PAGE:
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Energy

Solar advocates worry increase in number of consumers will slow if incentives go away

SolarizeSyracuse.jpg
Ellen Abbott
/
WRVO File Photo

The latest drive for Solarize CNY is the largest campaign the grassroots solarize group has tackled, moving beyond Onondaga County into surrounding counties.  And since this latest push started, more than 700 homeowners have signed up for a site assessment to look at the feasibility of a solar system on their property. But while the solarize movement has been successful so far, there are concerns about the future.

One of the things that has made solar an easier sell during solarize drives, are the incentives, according to Chris Carrick of the Central New York Regional Planning and Development Board.

"The NYSERDA grant at this point covers about 20 percent of the cost, at least for our program, we have a discounted price to start with. The federal tax credit is 30 percent after the grant. There’s a state tax credit of 20 percent applied after the grant. When you add up all of these different incentives it covers about two-thirds of the cost,” said Carrick.

The problem is some of these incentives, like the NYSERDA grants are going down. The federal tax credit expires at the end of next year. Carrick says he expects another strong year next year for Solarize, but is not sure after that.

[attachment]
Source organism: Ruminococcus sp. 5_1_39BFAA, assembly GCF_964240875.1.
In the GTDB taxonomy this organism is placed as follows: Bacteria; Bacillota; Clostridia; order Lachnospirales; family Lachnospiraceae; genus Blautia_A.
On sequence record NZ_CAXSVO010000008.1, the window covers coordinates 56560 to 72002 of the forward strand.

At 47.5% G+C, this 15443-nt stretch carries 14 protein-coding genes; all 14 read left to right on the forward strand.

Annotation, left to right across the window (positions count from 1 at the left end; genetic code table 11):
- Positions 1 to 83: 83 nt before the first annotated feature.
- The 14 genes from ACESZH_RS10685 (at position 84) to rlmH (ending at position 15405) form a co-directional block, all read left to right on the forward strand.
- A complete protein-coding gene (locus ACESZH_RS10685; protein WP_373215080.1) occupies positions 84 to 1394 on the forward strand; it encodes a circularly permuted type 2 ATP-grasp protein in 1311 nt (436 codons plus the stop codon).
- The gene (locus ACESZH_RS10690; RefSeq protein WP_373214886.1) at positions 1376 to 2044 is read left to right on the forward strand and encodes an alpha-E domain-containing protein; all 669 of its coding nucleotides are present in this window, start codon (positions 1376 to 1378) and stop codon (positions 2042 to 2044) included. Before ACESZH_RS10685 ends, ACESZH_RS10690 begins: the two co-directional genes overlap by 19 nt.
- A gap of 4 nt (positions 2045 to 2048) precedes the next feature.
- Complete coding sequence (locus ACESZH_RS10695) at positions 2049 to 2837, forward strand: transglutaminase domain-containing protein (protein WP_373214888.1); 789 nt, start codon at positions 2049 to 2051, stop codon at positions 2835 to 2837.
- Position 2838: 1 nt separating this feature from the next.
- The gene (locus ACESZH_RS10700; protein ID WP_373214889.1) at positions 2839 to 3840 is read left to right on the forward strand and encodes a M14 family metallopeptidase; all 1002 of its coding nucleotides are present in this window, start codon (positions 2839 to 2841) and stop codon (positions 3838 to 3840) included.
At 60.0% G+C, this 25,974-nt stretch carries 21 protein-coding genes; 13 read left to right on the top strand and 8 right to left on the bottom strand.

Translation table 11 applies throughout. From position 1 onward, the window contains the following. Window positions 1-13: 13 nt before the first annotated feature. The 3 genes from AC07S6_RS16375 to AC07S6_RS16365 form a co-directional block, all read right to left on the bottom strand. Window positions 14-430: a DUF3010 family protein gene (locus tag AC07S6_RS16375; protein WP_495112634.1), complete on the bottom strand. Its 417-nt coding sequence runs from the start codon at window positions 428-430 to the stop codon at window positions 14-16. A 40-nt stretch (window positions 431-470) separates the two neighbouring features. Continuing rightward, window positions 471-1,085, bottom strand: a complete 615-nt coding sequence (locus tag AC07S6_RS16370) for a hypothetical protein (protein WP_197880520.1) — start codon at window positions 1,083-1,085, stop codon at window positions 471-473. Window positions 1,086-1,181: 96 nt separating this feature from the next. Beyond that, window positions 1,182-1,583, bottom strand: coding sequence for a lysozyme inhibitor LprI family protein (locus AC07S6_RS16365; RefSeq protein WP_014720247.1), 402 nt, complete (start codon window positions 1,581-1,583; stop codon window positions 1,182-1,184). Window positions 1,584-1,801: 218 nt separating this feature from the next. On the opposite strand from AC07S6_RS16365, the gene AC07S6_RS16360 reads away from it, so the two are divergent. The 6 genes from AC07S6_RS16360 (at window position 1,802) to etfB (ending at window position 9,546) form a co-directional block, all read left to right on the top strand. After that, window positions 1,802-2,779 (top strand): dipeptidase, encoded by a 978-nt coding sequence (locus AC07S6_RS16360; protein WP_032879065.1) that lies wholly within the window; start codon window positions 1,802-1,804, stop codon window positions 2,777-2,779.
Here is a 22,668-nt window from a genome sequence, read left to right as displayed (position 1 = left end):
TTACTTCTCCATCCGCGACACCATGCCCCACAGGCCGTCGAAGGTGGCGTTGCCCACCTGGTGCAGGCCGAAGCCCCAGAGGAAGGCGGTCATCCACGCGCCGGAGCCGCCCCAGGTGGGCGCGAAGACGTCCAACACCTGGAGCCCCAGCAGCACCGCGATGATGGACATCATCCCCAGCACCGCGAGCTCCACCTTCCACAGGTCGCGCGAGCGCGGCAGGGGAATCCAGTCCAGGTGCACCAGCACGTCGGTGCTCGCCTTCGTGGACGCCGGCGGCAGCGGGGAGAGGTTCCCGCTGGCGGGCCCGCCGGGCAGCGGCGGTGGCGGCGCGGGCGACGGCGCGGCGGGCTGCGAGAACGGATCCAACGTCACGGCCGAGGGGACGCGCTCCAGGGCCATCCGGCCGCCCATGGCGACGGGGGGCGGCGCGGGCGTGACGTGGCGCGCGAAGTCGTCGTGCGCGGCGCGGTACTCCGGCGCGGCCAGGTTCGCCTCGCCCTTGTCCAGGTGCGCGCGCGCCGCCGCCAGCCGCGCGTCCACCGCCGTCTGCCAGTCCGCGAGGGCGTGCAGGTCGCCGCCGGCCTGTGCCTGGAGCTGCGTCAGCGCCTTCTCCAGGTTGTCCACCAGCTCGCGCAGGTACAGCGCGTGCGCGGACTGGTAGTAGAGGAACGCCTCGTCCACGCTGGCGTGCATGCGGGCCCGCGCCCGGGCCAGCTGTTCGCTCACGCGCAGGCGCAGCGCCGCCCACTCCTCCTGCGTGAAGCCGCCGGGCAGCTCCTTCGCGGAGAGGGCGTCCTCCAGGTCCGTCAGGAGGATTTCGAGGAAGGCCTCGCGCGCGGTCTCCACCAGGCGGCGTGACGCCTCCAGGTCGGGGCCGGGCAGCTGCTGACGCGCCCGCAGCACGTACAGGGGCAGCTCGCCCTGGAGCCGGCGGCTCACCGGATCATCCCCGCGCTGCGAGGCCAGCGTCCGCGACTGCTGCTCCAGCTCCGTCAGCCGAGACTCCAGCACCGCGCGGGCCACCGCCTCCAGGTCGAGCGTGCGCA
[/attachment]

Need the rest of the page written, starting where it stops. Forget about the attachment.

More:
“The question is what happens in 2017. The industry is trying to drive down prices as much as they can. That’s part of what makes solarize work for the installers, because we provide qualified leads, so rather than beating the bushes for any customer they can find, we help qualify those customers and generate interest,” said Carrick.

Carrick says it makes sense to keep incentives going, because solar power brings jobs to upstate New York. In the meantime, Carrick expects the next Solarize CNY drive will focus on shared or community solar. That would allow neighbors who don’t have good solar access on their roof, to go in with a shared solar system constructed elsewhere. He says this development could be a game changer.

"As a rule of thumb, only 25 percent of homes in any given neighborhood or community are good for solar, so this is a good opportunity for the 75 percent of the rest of us to go solar.”